Tuesday, December 3, 2013

Advent Veiling Project 2013: What I've Learned

Together with my mother and my young daughter, I have been veiling for over a year and a half. Our debut veil-day was Mother's Day. My daughter was two, but oh, so adorable in her veil attached to a headband. My mother and I were far enough removed from our 'forced' head covering due to chemo that we decided to embrace this lovely tradition. Over the years, in various bulletin boards and message boards I've argued against veiling and no-pants allowed (skirts only). 

One of my objections to veiling was usually along the lines of distraction. Since 99% of people in most parishes don't veil wearing one could likely to draw attention. In addition, trying to keep something else straight - especially as a mother with young children - could distract the wearer from the beauty and sacredness of Holy Sacrament of the Mass. 

Another of my objects was vanity. I mean, veils are so fru-fru, girly, and, well, lacy they obviously became more about matching your outfit than about fitting yourself for the Mass. Even discounting all of the above, veils come in so many colors, weights, sizes, shapes, and styles. How could anyone argue that having a closet full of beautiful church clothing with matching/coordinating veils wouldn't become more of a fashion show than a show of submission?

As someone who has always, even in my college years, had a definite set of clothing for church verses clothing for dates, school, work, lounging, etc, I didn't buy into the premise of dressing nicely (and expecting others to do the same) as being 'holier-than-thou'. So when I saw people who agreed with my objections citing this as a reason, I had to step back. I read stories of women who found their Faith, peace, happiness, and submission to God increase through veiling. I began to read the history and tradition of the practice of veiling. I read about the new law 'getting rid of' the practice, but found that to be false. 

I'm a scientist by training, so I looked at the logic and parsimony of veiling. What I found lead me to discuss veiling with my mother. Not uncommonly, she and I were on the same wave-length without effort. We challenged each other and encouraged each other. Since my young daughter is a continuation of my mother and I, it was only natural to have her veil too. Not only was she absolutely adorable in her veil (I'd have to go to Confession if I denied that;-), she was also moved with the simplicity of a child to recognize this as another sign of church being different and more special than other things we did. 

Yes, our veils are pretty. Of course, being quite a bit obsessive compulsive, we do have to at least have color coordination with our clothing. Honestly (again, if I deny this I'd have to go to Confession post-haste ;-), the colors, styles, and patterns are beautiful and make me feel beautiful. However, during Mass, my focus isn't on whether my veil compliments my outfit, or if it's making me look more beautiful. During Mass, my veil serves as a reminder to move a little more carefully, focus on the altar, not my pew-mates (well, except the kiddos that belong to me), and overall bring more reverence to my participation in Mass. I do get a little thrill when I see another veiler visiting another parish or having a visiting our parish. My biggest thrills were at the March for Life in January 2013. During the opening Mass at the Bascillica in Washington, DC as well as during the Youth Mass right before the March, I saw others, some younger than me and others older than me, veiling. I just felt an extra unity with these women who covered their heads to show God the attitude from us He so richly deserves.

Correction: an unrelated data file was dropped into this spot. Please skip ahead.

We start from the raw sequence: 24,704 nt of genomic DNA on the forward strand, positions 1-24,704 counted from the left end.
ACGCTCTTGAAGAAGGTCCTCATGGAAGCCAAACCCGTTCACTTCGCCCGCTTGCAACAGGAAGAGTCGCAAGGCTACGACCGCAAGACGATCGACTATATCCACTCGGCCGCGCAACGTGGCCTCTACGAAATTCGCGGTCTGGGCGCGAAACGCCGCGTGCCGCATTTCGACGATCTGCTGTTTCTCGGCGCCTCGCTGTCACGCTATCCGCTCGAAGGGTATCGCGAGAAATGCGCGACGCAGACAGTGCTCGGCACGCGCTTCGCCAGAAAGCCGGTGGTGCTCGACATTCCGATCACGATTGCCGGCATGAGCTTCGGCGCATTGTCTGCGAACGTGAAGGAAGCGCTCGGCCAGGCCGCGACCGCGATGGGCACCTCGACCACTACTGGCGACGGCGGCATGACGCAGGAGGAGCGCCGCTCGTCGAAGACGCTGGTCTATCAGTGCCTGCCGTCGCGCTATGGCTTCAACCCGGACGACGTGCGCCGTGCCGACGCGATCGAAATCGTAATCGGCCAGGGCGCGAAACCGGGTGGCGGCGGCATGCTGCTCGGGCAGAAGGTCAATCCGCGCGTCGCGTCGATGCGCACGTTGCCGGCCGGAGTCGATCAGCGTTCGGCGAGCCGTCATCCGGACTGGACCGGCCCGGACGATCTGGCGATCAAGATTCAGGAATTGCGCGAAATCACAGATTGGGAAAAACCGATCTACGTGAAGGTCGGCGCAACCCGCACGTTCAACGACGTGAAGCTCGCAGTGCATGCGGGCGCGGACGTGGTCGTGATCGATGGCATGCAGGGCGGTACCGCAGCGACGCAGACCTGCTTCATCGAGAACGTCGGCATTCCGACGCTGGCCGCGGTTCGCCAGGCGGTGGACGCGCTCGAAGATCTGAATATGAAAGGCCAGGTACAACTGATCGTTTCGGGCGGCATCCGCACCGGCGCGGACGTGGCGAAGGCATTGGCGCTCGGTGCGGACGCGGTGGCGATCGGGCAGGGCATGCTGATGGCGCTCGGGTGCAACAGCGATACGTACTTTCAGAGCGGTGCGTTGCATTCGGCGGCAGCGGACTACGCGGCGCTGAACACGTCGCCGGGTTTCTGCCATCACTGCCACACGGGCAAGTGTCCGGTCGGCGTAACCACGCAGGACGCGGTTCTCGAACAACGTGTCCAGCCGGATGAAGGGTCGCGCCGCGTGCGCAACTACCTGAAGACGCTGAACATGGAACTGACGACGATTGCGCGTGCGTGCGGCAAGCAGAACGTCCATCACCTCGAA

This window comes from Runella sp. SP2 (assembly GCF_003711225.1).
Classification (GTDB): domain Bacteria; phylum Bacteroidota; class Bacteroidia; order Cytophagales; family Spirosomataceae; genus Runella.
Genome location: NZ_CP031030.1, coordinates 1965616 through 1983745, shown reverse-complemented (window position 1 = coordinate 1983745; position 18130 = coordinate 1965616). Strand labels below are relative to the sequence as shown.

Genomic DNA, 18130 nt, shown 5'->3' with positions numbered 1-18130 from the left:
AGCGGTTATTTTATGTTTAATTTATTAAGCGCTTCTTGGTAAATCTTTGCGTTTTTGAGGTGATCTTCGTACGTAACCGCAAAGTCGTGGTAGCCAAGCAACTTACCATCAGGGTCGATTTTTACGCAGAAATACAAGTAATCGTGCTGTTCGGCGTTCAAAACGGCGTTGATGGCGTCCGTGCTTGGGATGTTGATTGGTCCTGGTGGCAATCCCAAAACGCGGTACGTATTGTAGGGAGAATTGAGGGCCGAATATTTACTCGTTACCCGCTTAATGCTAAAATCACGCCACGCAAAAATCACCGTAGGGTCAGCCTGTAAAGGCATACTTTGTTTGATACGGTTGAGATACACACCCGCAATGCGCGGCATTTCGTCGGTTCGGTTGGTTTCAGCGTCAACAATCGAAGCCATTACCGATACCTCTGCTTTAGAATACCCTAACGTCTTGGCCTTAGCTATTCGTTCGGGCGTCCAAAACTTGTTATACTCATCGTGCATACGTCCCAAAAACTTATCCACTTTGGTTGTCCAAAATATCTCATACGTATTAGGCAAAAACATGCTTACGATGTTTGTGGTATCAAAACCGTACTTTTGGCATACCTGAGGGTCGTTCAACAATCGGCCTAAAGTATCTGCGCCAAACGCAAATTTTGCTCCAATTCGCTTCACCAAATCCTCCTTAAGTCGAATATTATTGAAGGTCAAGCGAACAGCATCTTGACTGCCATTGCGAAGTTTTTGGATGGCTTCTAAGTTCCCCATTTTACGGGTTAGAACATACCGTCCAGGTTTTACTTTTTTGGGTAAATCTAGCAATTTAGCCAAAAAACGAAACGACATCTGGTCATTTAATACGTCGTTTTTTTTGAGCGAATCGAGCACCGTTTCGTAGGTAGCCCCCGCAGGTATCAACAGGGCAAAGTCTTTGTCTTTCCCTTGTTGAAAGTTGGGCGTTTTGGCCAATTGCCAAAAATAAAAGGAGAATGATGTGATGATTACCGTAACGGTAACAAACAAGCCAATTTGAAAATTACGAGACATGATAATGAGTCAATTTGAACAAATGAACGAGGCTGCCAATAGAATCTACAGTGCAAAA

So I've made a 180 degree switch in position about veiling because God lifted the veil over my eyes to let me see His glory reflected in my submissive action. Even if I do sometimes want a new veil because it's pretty, I know that the beauty of my veil does not negate the submission in my heart that leads me to veil. I can get a thrill seeing others veil without feeling holier than those who don't. Because the veil isn't about *me*; veiling is about God present in the Eucharist!

*** I created this post to join in the Advent Veiling Project 2013. Please visit http://lifeofacatholiclibrarian.blogspot.com/2013/12/advent-veiling-project-2013-linkup.html for more information, giveaways, & stories! There are at least 4 veil giveaways -- one is Veils By Lily (http://www.veilsbylily.com/). 


Birgit Jones said...

Nice! I liked reading about your 180 degree turnabout. Glad you joined our veiling blog share!

Nikita Unverzagt said...

This was a beautiful done post. Please have a wonderful Advent season, you and your family are in my prayers.

Anonymous said...

I think so many have the same thoughts... You said it so well.
My friend Jill and her 7 daughters veil. It is wonderful to see...and ooh soo cute.
Love that you coordinate.
Hugs & Blessings!

Anonymous said...

So nice to read your post on veiling. I appreciate your honesty and experience.

My 9 yr. old daughter would like me to get her one too ; )

Thanks for joining!

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